Meet Ruth. She is one of the few women we meet in the Old Testament who was a Gentile. She was not known for who she married but for who her mother-in-law was. Her name was Naomi. She was a Jewish woman who married a Jewish man. They had two sons. But when a famine hit their country, they moved to Moab where their sons grew up.
The sons married two Moabite women, Ruth and Orpah. While in Moab, Naomi’s husband (Elimelech) died, then the sons died as well. Neither of the women had children. They lived in Moab about 10 years. After the last son died, Naomi decided to return to Bethlehem. She encouraged her daughters-in-law to stay in their home country but they refused. As they were on their way, she encouraged them to return to their home once more.
The women say good-bye to Orpah with tears
This time, Orpah decided to return home. But Ruth refused to leave Naomi. She stayed with her. You are probably familiar with the often quoted words…frequently out of context at weddings:
But Ruth said, “Do not urge me to leave you or to return from following you.
For where you go I will go, and where you lodge I will lodge.
Your people shall be my people, and your God my God.
Where you die I will die, and there will I be buried.
May the Lord do so to me and more also if anything but death parts me from you.”
Ruth 1:16-17 ESV
So Ruth was committing herself to the people of Naomi as well as the GOD of Naomi. She was also committing herself to live and die with these people. It was quite a commitment for her to make. There was nothing for her to gain from it. Two widows were not going to be wealthy and these two were no exception.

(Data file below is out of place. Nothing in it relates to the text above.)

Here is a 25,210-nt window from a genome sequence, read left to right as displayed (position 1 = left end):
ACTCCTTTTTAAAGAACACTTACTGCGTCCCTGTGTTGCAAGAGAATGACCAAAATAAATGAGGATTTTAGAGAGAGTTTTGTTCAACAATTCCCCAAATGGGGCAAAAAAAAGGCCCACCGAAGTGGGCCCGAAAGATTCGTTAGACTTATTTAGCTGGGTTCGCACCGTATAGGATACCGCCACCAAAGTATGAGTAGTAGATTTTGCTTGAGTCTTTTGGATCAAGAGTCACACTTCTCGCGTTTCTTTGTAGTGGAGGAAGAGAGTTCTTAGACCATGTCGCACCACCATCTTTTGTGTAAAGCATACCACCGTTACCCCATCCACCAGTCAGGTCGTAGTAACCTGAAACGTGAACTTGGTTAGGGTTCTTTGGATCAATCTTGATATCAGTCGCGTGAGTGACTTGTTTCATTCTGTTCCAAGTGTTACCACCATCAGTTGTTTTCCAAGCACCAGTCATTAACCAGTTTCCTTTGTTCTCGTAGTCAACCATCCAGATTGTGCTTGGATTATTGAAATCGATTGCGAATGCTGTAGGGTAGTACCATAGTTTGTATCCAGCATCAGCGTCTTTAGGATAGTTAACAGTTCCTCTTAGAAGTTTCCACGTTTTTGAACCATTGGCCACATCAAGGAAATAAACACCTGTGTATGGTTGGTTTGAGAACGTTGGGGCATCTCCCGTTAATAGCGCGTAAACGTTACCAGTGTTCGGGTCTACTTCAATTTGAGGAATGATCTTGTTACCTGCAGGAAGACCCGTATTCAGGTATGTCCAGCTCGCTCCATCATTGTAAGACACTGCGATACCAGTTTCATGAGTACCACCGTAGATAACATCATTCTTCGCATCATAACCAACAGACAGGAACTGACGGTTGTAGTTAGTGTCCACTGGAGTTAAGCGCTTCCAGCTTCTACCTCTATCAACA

As time went on, she and Naomi settled in but Naomi admitted her losses had made her bitter. She was definitely grieving the losses of her husband and sons. Ruth was going out each day and gathering extra sheaves of wheat that were required to be left for the poor and those who were traveling through town. As time went on, she found hospitality at the fields of Boaz. He had noticed her too. She worked hard.
Boaz and his workers were very kind to Ruth. They left extra wheat for her so she didn’t have to work as hard.
After Ruth told her mother-in-law about the kindness of Boaz’ workers, Naomi told her that their family was related to him. From there Ruth learned about a Jewish tradition/law that made provision for a family’s name to pass on through the nearest relative of the husband who takes the widow as his wife to raise up a child in the name of the dead father.
This man is called a kinsman-redeemer. There is a special way that a person asks for a kinsman-redeemer to help her. From our perspective, it seems a bit odd. But Ruth did as Naomi told her and made her request. As it turned out, there was a closer relative, but he had too many other obligations and couldn’t help. So Boaz married Ruth and welcomed Naomi into his home as well.
The son of Boaz and Ruth was Obed, King David’s grandfather
They had a son named Obed who was the father of Jesse (the father of King David.) Now Naomi was happy with a baby to care for and of coarse Ruth had a husband, family and a new life. She was one of about 4 gentiles in the genealogy of Jesus.
Action Step: Ruth was admired for her commitment and care for Naomi. She truly loved her and worked hare to provide for her. From the book of Ruth, I don’t get the impression that Ruth was busy wringing her hands over finding a husband. It ended up happening and GOD provided well for her, but her focus was on caring for Naomi and herself and doing the things that needed to be done. In the process of that, she came across Boaz and learned about the custom that applied to her. Where do you need GOD’s provision? Do you find yourself struggling over how and when GOD is going to provide for you? Or do you find yourself going about your days doing your work responsibly and trusting Him to take care of you in the way He sees fit?